First of all, before we start, it would be useful to define what elective and cosmetic surgery actually are.
The two are often confused. Cosmetic surgery (commonly known as “boob” jobs, nose jobs, Botox etc.) is intended to improve a person’s appearance rather than their health. Elective surgery applies to any surgery that is scheduled in advance, doesn’t involve a medical emergency and does not have to be performed within 24 hours.
Naturally, your first concern will be for your employee. Potential absence and performance concerns shouldn’t be too far behind – especially for a smaller business that is less able to pass the workload on to others.
Losing key employees for long periods can keep small business owners up at night with endless questions buzzing through their heads. However, the big questions are, ‘What do you pay them? Do you ride it out? How do you approach it with the rest of your team?’
Statutory sick pay for elective and cosmetic surgery
All employees are entitled to Statutory Sick Pay (SSP) when they are unfit to work – as long as they follow the proper procedures and provide the appropriate certification. If they are indeed unfit to work, and have provided you with the correct notice, SSP should be paid. This is the case whatever the surgery was for, or whatever the motivation was for having it done.
Contractual sick pay for elective and cosmetic surgery
But Contractual Sick Pay is in your control. Here, you go on your documentation – so make sure it truly reflects the needs of your business.
Some businesses choose to exclude payments for cosmetic procedures. This isn’t something we’d recommend due to the wide-ranging definition of what a cosmetic procedure actually is – and whether the process is being undertaken to improve the psychological health of the individual. Therefore, we’d recommend judging each case on its own merits, ensuring all decisions made are consistent.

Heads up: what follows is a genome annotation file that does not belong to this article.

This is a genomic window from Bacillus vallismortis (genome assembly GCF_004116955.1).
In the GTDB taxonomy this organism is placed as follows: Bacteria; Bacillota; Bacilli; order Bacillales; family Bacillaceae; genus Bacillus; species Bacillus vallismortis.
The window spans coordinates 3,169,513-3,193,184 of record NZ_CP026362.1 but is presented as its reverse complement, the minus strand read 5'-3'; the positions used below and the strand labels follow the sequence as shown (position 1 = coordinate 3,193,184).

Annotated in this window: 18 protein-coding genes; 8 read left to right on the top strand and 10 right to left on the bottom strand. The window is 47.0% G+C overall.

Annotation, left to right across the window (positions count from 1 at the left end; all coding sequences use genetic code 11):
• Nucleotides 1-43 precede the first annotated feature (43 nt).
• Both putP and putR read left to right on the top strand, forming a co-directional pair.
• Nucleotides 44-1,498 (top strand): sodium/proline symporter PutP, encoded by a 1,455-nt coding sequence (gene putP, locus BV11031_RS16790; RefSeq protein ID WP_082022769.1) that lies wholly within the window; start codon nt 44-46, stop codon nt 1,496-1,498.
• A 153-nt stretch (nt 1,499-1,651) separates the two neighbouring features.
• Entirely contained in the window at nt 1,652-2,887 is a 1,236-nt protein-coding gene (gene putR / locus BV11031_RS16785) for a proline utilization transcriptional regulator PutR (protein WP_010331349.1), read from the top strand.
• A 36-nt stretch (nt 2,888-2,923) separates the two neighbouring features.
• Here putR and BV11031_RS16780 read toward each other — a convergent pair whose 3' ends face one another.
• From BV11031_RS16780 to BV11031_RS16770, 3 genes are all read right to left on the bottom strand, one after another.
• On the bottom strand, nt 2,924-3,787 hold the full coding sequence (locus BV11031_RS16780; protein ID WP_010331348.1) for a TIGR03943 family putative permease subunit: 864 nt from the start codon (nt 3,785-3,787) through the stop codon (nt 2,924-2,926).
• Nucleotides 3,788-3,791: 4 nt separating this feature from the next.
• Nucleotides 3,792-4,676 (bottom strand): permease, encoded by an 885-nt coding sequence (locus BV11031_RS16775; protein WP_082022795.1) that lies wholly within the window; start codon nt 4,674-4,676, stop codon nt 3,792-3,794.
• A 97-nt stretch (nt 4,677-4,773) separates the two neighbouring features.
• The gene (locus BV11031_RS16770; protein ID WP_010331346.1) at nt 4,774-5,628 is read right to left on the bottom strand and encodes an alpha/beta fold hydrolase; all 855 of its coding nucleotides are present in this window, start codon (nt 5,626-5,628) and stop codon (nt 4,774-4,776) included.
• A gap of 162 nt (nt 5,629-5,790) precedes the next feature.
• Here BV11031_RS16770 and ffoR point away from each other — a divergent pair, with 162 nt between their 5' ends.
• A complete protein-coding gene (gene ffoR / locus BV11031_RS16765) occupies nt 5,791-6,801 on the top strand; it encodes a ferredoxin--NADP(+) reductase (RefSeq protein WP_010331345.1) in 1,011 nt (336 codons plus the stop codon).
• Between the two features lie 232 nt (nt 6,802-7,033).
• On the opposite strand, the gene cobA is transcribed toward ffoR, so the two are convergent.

How to keep your team in the know
You will, of course, need to keep your team in the know. Strict confidentiality must be adhered to here. You can’t disclose information about any medical procedure without the employee’s consent. If you do have their consent, inform their team if you think it’s appropriate. If it’s explained to the team, they will understand why they’re having to pick-up any extra work.
There are some situations that have to be discussed and planned in advance e.g. an individual going through a sex change process – this can take up to three years to complete. A lot of planning and thought must go into this and you will need professional HR guidance and support to avoid pitfalls and discrimination claims.
So, to summarise, making necessary changes to your policies will ensure you are protected. Be consistent in your approach and, if you’re ever unsure, always seek professional HR advice.